BELLWETHERS AMONG US – WHERE THEY GO, WE FOLLOW

Connie Willis_1996_Bellwether

I read Bellwether again. Finished it the other day. Each time I read it — this is the 4th or 5th time — I learn something new.

Bellwether grabbed me from page one … from sentence one. Not merely was I highly entertained by the story, but I learned a lot about chaos theory, fads, sheep, and the meaning of “bellwether,” a term I’d heard and used — and misused — for years, but never entirely understood.

It was the bellwether and sheep connection I never got. What do I know about sheep? And why would I care? It turns out, sheep and people have an unnerving amount in common.

A bellwether is a leader of sheep, an über ewe, the sheep who the flock follows. There’s no visible reason why a bellwether leads and nor any obvious reason why the flock follows. There is just something about that ewe.

What the bellwether does, the other sheep do too. The flock will follow her — mindlessly, blindly — over a cliff if that’s where she leads. The flock doesn’t know it’s following the bellwether. They just do it.

Humans have bellwethers too. We no more recognize our bellwethers than does a flock of sheep. Still we follow them. An atavistic instinct, embedded in our DNA? Some are born to lead, others to follow. A few to walk a unique path.

The book is laugh-out-loud funny. Erudite, witty, and replete with trivia guaranteed to upgrade your anecdotal skills.

Bellwether suggests answers to previously unanswerable questions. Why do people vote against their own self-interest? Why do we do so many stupid things? The answer? We’re following a bellwether. They are loose amongst us, invisible shakers and movers. Unaware of their effect on the people around them.

You should read this book. It also explains a lot of events throughout history which have never made any kind of sense. Even after you know all the facts of what happened, most of history doesn’t make sense. But if you add in a few critical bellwethers, it all comes clear.

Human life, history and relationships are illogical. They just happen. We can explain them only in retrospect. That’s what historians are for, after all. To make sense of the past because it won’t make sense by itself. Human society is chaotic. The only predictable thing is unpredictability.

I found Bellwether original, insightful, amusing and thought-provoking. Highly entertaining and funny. I can’t imagine what more anyone could want from a book. I recommend it both in print (Kindle or paper) and audio. It is a book you will read and remember.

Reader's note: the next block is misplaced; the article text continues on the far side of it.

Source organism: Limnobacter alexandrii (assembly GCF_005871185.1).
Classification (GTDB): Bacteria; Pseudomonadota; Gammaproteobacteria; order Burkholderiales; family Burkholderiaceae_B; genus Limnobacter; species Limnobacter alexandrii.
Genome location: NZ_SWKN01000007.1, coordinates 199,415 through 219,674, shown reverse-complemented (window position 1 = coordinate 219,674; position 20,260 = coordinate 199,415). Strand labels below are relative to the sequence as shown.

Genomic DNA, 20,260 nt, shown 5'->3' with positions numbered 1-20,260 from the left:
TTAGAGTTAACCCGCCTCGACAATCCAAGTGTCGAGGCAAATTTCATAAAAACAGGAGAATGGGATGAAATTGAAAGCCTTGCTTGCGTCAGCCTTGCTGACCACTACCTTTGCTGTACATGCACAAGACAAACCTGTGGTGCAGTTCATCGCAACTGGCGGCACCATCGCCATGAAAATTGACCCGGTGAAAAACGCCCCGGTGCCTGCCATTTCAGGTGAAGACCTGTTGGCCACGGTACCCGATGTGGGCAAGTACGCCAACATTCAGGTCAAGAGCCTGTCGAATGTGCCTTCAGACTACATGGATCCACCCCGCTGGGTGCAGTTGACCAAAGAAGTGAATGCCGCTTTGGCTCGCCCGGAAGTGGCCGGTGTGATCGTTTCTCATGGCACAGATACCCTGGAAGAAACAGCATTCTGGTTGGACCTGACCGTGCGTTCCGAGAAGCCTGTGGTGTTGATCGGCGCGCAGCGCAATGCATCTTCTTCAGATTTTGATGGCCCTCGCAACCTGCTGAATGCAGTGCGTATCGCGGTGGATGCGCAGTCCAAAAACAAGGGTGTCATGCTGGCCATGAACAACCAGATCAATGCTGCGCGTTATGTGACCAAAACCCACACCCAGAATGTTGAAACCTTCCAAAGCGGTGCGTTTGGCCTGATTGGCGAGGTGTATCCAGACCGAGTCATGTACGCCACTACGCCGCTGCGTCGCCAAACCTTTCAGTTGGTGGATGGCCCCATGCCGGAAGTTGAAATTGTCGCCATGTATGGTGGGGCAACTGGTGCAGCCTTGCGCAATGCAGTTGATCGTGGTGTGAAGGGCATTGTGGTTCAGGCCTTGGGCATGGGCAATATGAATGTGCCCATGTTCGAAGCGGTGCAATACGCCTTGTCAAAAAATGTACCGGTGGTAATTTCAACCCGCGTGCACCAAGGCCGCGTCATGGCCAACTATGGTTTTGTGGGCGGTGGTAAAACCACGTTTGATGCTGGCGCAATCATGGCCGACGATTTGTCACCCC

Then read it again. There’s more to it than you will get in a single reading.



Categories: Book Review, Books, Entertainment, Humor, Reviews, Sci Fi - Fantasy - Time Travel, Writing

Tags: , , , , , , ,

16 replies

  1. Since I love Science fiction and dystopia, this book seems like a great choice. Thank you, Marilyn.

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  2. Walk THIS way!

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  3. Raising ducks in Vermont, I became obsessed with studying what I came to call “the flock mind” — how 24 ducks could move as one. Who was the leader? That one — my favorite, Brave Little Hen. But which one *was* she? Was the leader always the same duck? I could often distinguish geese one from the other; their personalities, once you get to know them, are often distinct. But brown hens on a pond? I fancied Brave Little Hen was the confident, daring one, the duckling who had always jumped out of the box to be with people. (Yes, we raised ducklings in our living room till they were big and tough enough to live outdoors.) I marveled at how one — which one? — would seem to have the thought and the other 23 would instantaneously follow. Human eyes couldn’t see. Perhaps a camera could.

    There is nothing sweeter, BTW, than the patter of little duck feet on a living room floor. Try it sometime.

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    • I don’t know if ducks have bellwethers like sheep do. There must be some similar mechanism, I should think. It’s an interesting question. Anyway, you can’t tell the bellwether sheep from the others. They tie ribbons on them or mark them in some way because there is nothing obviously different about them.

      Little duck feet on the floor sound adorable. And my terriers would probably be vastly entertained by it, too … but maybe that is best left unexplored for now 🙂

      Liked by 1 person

    • I do hope you enjoy the book!!

      Liked by 1 person

  4. I met Connie at Loncon this year! On top of being an amazing writer, she’s the nicest person. It was a real treat.

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  5. One for the list, I think.

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  6. I’ll add it to my list.

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